Hang out with Fraser Cain and amateur astronomers all over the world in Cosmoquest's Virtual Star parties conducted over Google+. Here's how -- plus an inspiring video produced by Google to show just how cool this is.
A reader comment on Jay Pasachoff's post last week about Venus transits viewed from other planets had me asking whether transits of other planets were also interesting to astronomers. Jay provided some answers!
The upcoming rare transit of Venus is one step in a long dance among Earth, Venus and the Sun. Transits of Venus follow a peculiar pattern—two transits 8 years apart, then 105.5 years with no transits, then two transits 8 years apart, then 121.5 years with no transits, for a total cycle of 243 years—and thereby hangs a tale.
This summer should provide great opportunities for stargazers to view planets, meteor showers, the transit of Venus, and for some, the annular solar eclipse. Check out these highlights of what you can look forward to this summer.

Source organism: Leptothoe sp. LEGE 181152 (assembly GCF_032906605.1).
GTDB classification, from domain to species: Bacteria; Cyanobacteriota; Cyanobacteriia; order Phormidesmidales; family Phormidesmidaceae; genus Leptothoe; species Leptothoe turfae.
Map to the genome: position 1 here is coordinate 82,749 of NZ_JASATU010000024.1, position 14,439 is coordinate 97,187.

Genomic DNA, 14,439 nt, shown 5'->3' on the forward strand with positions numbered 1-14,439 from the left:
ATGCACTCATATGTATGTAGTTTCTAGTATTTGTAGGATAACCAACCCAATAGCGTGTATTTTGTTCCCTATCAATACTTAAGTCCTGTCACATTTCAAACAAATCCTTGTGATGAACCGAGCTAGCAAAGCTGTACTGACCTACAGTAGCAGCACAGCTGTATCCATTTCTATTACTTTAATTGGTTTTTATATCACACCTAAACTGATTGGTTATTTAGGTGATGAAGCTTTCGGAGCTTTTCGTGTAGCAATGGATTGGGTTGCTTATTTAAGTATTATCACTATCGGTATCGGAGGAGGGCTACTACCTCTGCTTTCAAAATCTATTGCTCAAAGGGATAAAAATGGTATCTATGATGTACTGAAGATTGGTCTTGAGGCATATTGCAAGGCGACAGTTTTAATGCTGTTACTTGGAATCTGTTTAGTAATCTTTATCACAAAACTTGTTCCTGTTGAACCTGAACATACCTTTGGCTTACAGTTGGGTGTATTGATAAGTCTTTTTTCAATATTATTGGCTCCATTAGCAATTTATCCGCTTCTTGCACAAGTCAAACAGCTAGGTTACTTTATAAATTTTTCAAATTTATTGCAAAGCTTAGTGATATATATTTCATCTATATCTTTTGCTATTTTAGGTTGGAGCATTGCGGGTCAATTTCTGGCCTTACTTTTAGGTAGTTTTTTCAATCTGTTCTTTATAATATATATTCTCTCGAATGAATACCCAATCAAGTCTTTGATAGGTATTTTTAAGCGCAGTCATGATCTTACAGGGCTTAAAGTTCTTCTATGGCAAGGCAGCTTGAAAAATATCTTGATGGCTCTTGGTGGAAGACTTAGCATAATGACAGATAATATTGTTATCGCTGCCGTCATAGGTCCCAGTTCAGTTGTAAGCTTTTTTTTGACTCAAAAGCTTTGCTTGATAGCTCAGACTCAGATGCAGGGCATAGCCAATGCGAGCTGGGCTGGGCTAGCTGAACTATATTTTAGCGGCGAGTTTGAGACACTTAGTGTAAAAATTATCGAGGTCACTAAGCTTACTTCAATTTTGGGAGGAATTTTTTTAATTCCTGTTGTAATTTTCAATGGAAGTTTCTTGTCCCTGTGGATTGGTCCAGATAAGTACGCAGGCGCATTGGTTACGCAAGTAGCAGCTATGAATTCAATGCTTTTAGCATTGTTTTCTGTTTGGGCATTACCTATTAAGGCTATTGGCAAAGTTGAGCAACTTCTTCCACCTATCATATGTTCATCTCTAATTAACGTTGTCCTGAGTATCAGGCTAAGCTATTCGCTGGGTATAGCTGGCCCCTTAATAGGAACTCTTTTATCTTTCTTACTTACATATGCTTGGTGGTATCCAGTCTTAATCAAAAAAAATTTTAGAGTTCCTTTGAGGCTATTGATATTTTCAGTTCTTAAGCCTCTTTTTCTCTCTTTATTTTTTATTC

Bruce Betts will be returning to the virtual classroom at California State University, Dominguez Hills for an Intro To Astronomy course. The first lecture will be Wednesday, February 8, from 3:00 to 4:30pm Pacific Time.
The 365 Days of Astronomy Podcast begins this year's effort with an interview with Bruce Betts, who will be starting an online astronomy course. A transcription of the interview is included in this post, as well as a link to the podcast.
The warm days and cool evenings of fall are giving way to cold days and colder nights. For many amateur astronomers, observing during winter is a bit of a challenge - clouds, dew, ice, and of course, the cold.
Citizen Science projects let volunteers easily contribute to active science programs. They're useful when there is so much data it overwhelms computing algorithms (if they exist) or the scientific research team attempting to process it.